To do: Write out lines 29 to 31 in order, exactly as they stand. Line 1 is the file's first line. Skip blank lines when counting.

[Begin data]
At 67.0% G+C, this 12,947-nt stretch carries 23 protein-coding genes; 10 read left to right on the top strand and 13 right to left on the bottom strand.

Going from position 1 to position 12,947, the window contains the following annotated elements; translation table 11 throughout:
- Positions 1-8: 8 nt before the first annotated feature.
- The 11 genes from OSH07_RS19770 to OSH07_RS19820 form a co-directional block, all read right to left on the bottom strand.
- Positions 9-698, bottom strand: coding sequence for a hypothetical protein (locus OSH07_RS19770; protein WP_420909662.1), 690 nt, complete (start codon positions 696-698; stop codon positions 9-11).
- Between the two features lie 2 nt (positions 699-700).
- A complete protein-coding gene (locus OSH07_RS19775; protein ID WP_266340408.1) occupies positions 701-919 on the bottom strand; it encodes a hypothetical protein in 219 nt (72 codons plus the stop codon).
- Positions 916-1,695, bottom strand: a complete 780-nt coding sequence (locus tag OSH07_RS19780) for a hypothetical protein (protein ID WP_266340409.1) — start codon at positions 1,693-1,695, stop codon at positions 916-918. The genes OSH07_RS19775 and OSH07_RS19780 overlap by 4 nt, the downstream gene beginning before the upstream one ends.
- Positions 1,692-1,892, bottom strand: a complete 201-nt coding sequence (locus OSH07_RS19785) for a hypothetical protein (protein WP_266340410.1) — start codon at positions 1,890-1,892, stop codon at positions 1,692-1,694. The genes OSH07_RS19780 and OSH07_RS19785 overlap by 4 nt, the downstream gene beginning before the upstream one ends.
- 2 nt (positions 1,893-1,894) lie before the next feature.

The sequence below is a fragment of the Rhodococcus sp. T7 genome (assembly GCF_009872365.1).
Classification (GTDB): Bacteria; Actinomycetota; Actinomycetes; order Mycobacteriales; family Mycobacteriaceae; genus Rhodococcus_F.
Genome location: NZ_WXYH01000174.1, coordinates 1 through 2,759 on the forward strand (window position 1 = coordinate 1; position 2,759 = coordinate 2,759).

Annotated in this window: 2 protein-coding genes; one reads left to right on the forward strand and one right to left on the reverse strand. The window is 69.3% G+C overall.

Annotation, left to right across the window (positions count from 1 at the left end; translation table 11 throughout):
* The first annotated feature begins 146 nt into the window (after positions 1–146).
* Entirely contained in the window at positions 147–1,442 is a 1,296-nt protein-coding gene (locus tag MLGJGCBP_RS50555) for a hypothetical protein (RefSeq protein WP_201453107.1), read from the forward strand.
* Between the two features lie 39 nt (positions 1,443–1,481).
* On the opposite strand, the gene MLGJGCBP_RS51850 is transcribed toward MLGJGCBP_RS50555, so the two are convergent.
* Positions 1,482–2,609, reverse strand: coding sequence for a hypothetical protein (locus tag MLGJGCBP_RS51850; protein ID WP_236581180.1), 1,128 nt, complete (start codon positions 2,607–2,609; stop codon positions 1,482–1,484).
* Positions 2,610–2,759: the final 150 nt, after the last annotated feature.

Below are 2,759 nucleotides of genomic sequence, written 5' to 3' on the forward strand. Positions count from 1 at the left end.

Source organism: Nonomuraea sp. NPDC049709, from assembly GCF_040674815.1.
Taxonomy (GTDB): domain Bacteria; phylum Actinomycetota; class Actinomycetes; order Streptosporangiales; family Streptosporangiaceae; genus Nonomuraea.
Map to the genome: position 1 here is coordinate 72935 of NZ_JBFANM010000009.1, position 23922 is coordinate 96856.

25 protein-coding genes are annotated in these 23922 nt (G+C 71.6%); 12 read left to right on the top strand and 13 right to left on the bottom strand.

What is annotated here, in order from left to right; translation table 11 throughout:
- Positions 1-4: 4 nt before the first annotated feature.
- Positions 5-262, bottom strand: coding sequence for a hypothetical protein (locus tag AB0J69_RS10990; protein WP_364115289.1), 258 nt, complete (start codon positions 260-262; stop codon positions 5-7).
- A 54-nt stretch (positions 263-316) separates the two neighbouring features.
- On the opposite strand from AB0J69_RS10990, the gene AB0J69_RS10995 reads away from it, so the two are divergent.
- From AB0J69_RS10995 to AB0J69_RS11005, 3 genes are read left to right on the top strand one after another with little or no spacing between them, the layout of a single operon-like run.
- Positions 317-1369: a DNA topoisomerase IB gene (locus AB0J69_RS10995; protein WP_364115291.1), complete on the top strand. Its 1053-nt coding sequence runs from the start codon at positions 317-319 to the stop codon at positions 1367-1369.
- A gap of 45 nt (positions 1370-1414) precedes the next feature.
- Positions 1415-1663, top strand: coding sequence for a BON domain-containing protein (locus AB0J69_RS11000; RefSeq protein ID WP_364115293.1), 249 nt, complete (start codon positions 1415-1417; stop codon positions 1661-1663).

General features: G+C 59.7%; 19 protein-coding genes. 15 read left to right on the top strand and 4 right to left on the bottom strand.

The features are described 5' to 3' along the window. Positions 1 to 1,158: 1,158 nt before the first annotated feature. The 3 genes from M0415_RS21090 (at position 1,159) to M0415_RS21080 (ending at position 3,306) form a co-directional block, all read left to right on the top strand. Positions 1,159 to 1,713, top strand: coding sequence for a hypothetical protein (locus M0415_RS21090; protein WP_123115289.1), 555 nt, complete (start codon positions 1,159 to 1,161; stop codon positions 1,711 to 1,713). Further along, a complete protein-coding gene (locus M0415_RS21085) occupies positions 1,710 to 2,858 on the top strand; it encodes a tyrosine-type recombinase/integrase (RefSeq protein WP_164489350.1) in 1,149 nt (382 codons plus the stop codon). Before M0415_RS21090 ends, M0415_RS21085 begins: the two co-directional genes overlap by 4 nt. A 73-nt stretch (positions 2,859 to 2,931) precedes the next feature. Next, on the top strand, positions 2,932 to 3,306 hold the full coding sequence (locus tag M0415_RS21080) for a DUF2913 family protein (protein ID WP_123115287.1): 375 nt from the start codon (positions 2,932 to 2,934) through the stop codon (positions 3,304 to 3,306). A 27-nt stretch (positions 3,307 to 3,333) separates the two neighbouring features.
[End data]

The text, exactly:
- Positions 5-262, bottom strand: coding sequence for a hypothetical protein (locus tag AB0J69_RS10990; protein WP_364115289.1), 258 nt, complete (start codon positions 260-262; stop codon positions 5-7).
- A 54-nt stretch (positions 263-316) separates the two neighbouring features.
- On the opposite strand from AB0J69_RS10990, the gene AB0J69_RS10995 reads away from it, so the two are divergent.